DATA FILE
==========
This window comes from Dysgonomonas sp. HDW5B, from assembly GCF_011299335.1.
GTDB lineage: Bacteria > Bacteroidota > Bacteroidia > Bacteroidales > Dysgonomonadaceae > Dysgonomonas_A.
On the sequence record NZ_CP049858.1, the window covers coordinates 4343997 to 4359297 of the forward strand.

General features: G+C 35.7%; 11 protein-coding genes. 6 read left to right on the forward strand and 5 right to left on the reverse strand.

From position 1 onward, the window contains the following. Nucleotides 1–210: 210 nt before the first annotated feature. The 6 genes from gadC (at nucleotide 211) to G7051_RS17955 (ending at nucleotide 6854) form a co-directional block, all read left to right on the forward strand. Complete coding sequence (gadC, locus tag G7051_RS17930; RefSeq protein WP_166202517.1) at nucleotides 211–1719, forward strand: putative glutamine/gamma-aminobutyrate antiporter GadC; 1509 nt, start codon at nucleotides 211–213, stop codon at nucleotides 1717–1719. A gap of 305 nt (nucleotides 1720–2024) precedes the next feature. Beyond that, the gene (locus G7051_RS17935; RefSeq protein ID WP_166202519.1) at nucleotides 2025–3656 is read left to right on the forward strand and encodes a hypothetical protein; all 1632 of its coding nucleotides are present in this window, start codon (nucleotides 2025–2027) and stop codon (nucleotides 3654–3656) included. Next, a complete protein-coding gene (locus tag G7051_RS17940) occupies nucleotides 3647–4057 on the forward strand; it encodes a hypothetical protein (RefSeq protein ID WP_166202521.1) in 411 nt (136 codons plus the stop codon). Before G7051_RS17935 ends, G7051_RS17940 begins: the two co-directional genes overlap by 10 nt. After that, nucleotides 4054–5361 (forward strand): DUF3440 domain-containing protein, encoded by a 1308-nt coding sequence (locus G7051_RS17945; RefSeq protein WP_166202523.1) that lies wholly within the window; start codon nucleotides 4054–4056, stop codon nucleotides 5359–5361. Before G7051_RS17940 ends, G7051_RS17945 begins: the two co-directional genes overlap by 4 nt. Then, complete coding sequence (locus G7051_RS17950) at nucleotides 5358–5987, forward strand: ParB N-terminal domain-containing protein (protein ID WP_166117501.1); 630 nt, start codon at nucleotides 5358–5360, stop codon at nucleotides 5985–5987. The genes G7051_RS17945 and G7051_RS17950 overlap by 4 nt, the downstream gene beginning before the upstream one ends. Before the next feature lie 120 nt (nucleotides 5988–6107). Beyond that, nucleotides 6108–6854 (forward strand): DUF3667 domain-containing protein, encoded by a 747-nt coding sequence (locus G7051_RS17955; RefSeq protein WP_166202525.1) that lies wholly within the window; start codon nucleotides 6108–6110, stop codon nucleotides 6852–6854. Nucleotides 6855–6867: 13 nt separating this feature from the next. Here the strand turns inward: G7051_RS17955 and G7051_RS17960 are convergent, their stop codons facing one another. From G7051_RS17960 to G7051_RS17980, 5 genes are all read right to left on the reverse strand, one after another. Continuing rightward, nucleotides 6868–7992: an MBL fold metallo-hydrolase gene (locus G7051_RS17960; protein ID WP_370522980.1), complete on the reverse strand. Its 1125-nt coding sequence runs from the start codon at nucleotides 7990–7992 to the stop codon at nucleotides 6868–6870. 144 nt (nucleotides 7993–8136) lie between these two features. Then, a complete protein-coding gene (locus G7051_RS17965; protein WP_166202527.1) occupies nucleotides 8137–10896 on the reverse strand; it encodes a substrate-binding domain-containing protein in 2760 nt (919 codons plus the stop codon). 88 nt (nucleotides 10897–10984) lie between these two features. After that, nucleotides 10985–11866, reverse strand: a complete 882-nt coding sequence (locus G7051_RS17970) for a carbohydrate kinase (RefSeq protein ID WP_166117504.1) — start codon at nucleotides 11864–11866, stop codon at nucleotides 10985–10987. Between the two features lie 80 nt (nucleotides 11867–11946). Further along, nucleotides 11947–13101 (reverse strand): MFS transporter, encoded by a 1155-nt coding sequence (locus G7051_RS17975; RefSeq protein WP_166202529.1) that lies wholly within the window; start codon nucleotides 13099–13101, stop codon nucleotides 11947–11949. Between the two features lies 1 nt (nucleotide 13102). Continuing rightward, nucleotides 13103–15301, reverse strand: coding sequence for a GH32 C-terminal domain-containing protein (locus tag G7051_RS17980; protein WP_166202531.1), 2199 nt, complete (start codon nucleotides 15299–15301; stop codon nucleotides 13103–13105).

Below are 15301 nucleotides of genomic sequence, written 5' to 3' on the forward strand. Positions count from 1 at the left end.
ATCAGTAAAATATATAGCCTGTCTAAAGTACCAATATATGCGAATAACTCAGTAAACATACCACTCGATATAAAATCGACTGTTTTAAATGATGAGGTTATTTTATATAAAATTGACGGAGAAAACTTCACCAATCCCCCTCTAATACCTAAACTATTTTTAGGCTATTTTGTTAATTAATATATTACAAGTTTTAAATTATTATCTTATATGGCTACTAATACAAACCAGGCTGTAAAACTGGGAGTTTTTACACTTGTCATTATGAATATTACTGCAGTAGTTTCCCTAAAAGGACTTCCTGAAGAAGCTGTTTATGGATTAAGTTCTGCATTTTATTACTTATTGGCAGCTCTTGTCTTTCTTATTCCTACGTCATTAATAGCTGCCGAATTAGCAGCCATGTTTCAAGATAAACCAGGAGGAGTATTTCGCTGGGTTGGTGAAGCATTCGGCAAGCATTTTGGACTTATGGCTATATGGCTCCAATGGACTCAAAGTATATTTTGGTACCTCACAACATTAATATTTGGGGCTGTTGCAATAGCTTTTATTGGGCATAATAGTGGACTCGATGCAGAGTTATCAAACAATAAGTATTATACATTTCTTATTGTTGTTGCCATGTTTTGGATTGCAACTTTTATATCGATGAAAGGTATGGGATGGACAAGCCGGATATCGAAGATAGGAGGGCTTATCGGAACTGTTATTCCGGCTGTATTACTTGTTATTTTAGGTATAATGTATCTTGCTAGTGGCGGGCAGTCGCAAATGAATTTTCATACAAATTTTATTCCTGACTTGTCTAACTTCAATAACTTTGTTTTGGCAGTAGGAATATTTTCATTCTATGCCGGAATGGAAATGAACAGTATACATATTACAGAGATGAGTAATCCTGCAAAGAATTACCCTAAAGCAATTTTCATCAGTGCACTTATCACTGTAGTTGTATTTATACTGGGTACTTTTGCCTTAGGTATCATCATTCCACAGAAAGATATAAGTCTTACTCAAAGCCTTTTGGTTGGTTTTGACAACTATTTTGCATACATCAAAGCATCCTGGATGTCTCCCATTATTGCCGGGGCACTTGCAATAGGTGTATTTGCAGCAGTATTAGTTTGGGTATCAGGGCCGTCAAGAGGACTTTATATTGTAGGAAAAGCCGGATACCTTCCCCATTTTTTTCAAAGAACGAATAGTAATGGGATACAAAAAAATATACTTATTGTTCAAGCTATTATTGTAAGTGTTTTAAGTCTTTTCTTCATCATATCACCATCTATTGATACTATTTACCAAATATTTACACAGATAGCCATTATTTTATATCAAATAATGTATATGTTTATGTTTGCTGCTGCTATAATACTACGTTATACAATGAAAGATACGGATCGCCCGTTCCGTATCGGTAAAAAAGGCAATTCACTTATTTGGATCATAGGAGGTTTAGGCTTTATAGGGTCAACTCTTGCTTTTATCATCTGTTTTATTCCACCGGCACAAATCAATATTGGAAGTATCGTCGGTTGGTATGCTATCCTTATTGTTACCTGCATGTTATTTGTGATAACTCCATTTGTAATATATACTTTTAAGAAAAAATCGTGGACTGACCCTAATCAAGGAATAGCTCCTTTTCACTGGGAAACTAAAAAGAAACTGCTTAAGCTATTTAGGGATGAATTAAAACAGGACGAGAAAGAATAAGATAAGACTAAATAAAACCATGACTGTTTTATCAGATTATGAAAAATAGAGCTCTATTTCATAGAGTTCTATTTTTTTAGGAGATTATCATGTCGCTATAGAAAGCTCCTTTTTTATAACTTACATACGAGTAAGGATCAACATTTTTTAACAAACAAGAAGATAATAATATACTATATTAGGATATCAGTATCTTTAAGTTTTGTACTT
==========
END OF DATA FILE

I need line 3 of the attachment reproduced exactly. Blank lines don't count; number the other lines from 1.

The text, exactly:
On the sequence record NZ_CP049858.1, the window covers coordinates 4343997 to 4359297 of the forward strand.